Have you ever wanted to dangle upside down from a low-hanging helicopter immediately above Times Square?
Now, you don’t have to.
Evan Joseph, the go-to shutterbug for the city’s highest-priced homes, has done it for you, documenting the experience in his most recent book, “New York from Above.”
The book, due for release in early February, features two years’ worth of New York City shots taken from some of the city’s most exclusive vantage points, including the pinnacle of the Woolworth Building and one of the highest floors at 432 Park Avenue, as well as from various hair-raising helicopter excursions.
“Getting on a tourist helicopter is like going for a pony ride at the state fair,” Joseph told The Real Deal. “This is the rodeo and the helicopter is a bucking bronco.”
The resulting images? There’s that panorama of Times Square shot from the sky, a bird’s-eye view of the famous glass Apple cube on Fifth Avenue and even an up-close-and-personal shot of the Statue of Liberty at sunset.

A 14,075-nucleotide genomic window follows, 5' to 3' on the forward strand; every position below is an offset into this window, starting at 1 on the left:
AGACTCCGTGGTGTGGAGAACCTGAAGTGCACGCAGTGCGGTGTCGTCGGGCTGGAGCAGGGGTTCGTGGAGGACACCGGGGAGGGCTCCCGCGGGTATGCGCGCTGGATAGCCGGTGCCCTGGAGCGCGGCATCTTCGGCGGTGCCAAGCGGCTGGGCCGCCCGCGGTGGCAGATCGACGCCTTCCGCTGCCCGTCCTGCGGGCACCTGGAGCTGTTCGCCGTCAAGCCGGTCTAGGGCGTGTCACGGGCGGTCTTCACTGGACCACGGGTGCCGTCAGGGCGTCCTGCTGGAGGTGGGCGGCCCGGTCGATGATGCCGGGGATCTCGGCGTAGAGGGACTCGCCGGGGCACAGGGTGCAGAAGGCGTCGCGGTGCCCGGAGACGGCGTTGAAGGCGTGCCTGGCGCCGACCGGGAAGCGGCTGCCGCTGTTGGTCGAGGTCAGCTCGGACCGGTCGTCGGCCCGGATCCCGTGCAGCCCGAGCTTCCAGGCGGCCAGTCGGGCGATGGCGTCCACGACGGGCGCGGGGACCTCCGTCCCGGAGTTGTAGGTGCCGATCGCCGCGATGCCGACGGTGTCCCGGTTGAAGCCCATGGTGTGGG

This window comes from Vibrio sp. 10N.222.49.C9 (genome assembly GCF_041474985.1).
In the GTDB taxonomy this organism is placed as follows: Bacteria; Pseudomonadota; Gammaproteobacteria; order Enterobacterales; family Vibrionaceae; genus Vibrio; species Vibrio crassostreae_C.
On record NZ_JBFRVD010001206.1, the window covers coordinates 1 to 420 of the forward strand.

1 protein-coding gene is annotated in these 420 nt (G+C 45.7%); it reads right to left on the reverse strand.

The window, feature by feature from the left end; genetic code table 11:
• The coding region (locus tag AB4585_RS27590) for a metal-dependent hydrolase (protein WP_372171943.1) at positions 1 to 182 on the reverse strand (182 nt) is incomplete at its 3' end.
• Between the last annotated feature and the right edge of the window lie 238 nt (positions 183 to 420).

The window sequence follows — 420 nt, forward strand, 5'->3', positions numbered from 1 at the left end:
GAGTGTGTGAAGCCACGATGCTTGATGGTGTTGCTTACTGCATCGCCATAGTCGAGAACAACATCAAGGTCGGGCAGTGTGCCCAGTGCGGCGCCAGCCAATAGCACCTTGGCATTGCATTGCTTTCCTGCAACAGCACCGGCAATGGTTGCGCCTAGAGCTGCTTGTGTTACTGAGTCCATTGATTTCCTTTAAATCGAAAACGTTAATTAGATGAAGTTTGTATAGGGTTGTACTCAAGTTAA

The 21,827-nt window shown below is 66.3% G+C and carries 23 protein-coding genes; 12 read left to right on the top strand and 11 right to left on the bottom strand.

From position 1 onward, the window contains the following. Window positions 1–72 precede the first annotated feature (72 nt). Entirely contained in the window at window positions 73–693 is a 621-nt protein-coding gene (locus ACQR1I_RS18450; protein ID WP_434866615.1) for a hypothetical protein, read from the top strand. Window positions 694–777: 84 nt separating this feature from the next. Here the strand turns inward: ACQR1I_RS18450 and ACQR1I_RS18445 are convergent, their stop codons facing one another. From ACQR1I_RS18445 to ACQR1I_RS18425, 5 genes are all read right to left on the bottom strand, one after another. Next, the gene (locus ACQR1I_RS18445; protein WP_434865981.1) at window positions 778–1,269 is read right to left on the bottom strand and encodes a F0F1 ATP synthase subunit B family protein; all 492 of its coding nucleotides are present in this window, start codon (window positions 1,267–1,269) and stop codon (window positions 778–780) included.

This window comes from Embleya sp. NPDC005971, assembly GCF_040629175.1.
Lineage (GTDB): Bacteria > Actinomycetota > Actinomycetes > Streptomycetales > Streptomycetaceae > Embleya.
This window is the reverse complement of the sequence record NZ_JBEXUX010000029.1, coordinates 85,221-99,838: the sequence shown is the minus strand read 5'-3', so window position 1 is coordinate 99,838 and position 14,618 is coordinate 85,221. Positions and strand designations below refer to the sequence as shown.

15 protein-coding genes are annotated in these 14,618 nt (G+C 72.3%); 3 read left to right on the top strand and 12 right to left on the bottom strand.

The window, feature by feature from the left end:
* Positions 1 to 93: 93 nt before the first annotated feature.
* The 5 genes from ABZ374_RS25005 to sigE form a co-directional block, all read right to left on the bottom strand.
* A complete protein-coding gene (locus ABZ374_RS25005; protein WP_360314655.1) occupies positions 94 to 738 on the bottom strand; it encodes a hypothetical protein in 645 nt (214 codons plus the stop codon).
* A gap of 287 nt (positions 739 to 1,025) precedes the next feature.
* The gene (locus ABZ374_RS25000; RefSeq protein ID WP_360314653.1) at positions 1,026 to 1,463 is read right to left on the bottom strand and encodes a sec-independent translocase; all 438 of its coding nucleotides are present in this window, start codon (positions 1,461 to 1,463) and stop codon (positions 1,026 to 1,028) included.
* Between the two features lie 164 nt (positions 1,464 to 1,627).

But the building most frequently featured is One World Trade Center, which served as the inspiration for the book in the first place.
Joseph had been working on shooting images for Legends, the company that operates the building’s observatory, as part of a visual presentation offered to visitors when he began talking to the company about images he’d shot of the World Trade Center over several years.
Legends eventually got involved in publishing the book. The first edition will be offered for sale exclusively at the observatory for $99.95.
“I lived and worked Downtown during 9/11,” Joseph said. As my photography career grew, I started spending more time in the air shooting, and every time that I was in the helicopter or high on a rooftop nearby, I would make it a point to photograph the World Trade Center site to chart the progress. It became a through point in my work.”
One of Joseph’s images of One World Trade Center’s triumphant spire adorns the cover of the book.
As for hanging out of helicopters, Joseph said it’s all a matter of perspective.
“I’ve been working with the same pilot for eight years and air traffic control knows us both by name,” he said. “Normally, I won’t even go on the Tilt-A-Whirl, but, somehow, when I’m working, it’s totally different. I don’t have time to get scared because I’m so focused on getting the composition just right.”